There are lots of small parts, and you'll see Donna Murphy, Patti D'Arbanville, Stephen Dorff, William Mapother, Dorothy Lyman, Frank Whaley and Nicholas Turturro, among others. The underused Viola Davis has a beautiful turn toward the end as a woman Bello's character meets in a waiting room. It's like a who's who of character actors.

Andrea Berloff's script gently weaves together the stories of the McLoughlin and Jimeno families, avoiding ethnic stereotypes. The screenplay feels streamlined and clean, wasting no time telling the story of how the men became trapped and what was done to save them.

Much of Cage and Pena's performances rely on close-ups of their faces in the dark, and often just their voices to get them through scenes. That these are incredibly effective says as much about the actors as it does the director.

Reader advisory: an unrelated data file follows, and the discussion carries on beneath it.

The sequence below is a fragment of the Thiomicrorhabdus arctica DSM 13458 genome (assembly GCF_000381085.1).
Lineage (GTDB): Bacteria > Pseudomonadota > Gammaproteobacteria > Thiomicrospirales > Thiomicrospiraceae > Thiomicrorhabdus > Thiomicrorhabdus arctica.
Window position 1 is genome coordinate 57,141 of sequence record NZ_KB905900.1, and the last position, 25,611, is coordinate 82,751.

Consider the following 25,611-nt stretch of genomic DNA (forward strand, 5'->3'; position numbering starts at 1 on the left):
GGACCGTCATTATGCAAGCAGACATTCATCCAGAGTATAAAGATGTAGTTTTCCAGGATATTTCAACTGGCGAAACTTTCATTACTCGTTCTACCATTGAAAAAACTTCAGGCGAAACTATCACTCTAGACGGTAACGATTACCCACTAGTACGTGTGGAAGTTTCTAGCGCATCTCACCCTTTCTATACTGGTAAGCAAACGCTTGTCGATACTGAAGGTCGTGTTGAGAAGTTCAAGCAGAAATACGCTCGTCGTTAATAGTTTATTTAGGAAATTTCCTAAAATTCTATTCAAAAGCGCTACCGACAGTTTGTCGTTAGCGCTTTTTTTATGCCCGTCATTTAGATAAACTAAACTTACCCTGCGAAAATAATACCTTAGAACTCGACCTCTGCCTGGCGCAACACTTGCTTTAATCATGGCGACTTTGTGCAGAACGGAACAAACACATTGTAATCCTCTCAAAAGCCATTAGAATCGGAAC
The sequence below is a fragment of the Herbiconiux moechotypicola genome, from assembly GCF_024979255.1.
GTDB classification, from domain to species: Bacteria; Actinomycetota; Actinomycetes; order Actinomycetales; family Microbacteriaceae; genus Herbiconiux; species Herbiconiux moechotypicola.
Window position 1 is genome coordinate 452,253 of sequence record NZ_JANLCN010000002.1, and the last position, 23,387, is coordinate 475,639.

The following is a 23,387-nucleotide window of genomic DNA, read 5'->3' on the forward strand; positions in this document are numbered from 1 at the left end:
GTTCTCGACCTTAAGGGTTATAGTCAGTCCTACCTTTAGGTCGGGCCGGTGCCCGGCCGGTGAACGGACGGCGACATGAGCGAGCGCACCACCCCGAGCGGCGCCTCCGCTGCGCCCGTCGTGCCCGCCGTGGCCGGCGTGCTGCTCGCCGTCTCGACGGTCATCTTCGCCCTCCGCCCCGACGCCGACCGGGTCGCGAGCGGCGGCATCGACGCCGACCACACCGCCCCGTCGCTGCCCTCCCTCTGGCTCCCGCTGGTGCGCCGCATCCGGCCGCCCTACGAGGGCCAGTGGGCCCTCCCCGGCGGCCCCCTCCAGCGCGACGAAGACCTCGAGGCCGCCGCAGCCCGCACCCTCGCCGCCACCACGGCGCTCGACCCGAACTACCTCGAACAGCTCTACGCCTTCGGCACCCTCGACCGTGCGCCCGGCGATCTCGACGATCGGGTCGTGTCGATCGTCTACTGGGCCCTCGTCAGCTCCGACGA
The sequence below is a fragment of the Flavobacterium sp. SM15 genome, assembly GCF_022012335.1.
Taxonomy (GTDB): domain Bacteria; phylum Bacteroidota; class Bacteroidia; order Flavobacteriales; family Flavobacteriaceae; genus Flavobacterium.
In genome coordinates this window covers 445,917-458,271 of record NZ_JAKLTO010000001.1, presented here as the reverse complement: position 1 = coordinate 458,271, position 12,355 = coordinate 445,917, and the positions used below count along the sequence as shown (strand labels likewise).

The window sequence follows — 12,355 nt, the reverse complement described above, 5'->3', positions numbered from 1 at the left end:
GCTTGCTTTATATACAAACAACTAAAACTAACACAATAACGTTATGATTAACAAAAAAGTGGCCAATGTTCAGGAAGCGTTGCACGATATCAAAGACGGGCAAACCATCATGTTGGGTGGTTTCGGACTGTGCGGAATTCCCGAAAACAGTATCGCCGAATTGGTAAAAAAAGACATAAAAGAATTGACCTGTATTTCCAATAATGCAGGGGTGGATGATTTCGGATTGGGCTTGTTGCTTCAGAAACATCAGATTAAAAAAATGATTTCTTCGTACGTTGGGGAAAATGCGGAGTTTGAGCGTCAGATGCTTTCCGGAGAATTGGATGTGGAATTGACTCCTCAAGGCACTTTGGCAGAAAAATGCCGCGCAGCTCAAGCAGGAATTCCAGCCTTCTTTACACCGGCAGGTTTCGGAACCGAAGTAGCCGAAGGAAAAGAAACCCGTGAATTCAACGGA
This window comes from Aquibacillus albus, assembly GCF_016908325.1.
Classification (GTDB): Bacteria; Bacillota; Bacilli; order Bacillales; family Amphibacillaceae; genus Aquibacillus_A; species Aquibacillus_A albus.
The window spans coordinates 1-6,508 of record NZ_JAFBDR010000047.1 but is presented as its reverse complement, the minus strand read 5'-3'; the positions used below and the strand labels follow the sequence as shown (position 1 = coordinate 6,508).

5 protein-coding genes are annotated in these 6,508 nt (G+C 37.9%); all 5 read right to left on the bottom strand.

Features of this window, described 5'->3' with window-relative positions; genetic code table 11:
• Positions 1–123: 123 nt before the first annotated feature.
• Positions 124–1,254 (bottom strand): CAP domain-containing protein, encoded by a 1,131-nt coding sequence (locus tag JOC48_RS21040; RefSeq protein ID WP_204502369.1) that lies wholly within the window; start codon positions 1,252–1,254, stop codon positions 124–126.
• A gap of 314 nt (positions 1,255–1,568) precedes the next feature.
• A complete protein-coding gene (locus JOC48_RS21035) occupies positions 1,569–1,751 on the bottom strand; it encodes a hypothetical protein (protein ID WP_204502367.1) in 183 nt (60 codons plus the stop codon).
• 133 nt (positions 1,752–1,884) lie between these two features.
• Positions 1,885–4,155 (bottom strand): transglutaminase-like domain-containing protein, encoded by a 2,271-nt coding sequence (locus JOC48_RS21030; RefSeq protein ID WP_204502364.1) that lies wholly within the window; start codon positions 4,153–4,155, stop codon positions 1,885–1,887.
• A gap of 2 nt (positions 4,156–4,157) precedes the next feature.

And don't think that because we know the end of the story there aren't some surprises. In particular, there is one moment underneath the collapsed skyscrapers between the trapped policemen that will leave you shaken — it's so unexpected.

The movie also makes a hero of Dave Karnes, the retired Marine who discovered where McLoughlin and Jimeno were hidden. Karnes, played by Michael Shannon, was in his Wilton, Conn., office when he saw the towers fall. He got a haircut, changed into fatigues and drove to Ground Zero.

Karnes' story is really one of serendipity and fate, although Stone — and it wouldn't be one of his films otherwise — tries to paint him as a sort of mythic, unknown American soldier-hero. We'll let him have that.

What Stone has done, though, is make a real war movie with the World Trade Center as a battlefield. In that way, it almost resembles his best film, "Platoon," as the Port Authority cops are instantly turned into soldiers who know they may not be coming home.